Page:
What do bicycles have to do with Reconciliation in so-called Canada?

Robin P.



This factsheet discusses the performative and symbolic approach of the Canadian government to reconciliation. The factsheet uses a metaphor of a stolen bicycle to detail important meaningful actions that must be taken to move forward with reconciliation.



  • Corntassel, J., & Holder, C. Who’s Sorry Now? Government Apologies, Truth Commissions, and Indigenous Self-Determination in Australia, Canada, Guatemala, and Peru. Hum Rights Rev 9,  no. 4, (2008): 465–489. https://doi.org/10.1007/s12142-008-0065-3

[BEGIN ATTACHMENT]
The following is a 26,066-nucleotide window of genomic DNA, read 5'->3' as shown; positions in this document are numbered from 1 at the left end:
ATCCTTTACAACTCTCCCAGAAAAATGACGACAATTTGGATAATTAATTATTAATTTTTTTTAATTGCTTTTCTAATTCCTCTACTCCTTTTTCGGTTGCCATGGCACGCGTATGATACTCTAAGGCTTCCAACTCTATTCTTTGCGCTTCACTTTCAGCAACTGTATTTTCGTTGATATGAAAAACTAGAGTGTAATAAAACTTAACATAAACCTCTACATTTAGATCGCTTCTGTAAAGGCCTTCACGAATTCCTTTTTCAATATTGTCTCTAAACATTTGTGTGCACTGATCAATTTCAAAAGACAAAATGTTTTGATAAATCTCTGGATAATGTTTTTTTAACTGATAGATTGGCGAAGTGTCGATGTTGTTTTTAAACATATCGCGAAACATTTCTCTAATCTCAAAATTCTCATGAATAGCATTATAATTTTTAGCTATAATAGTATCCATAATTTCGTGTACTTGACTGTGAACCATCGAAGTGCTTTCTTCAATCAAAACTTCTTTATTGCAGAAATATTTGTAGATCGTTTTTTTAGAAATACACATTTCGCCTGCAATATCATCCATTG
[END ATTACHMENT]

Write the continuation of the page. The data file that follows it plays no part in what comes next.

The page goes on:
• Corntassle, J., Chaw-win-is, & T'lakwadzi. (2009). "Indigenous Storytelling, Truth-Telling, and Community Approaches to Reconciliation". ESC: English Studies in Canada 35(1): 137- 159. DOI:10.1353/esc.0.0163

  • Coulthard, G. S. (2014). Red Skin, White Masks: Rejecting the Colonial Politics of Recognition. U of Minnesota Press.

  • Sitara, G. "Sorry Nation? The Age of Apology and the Work of Reconciliation." [Power Point Lecture]. University of Victoria, BC, April 6, 2021.

Key Figures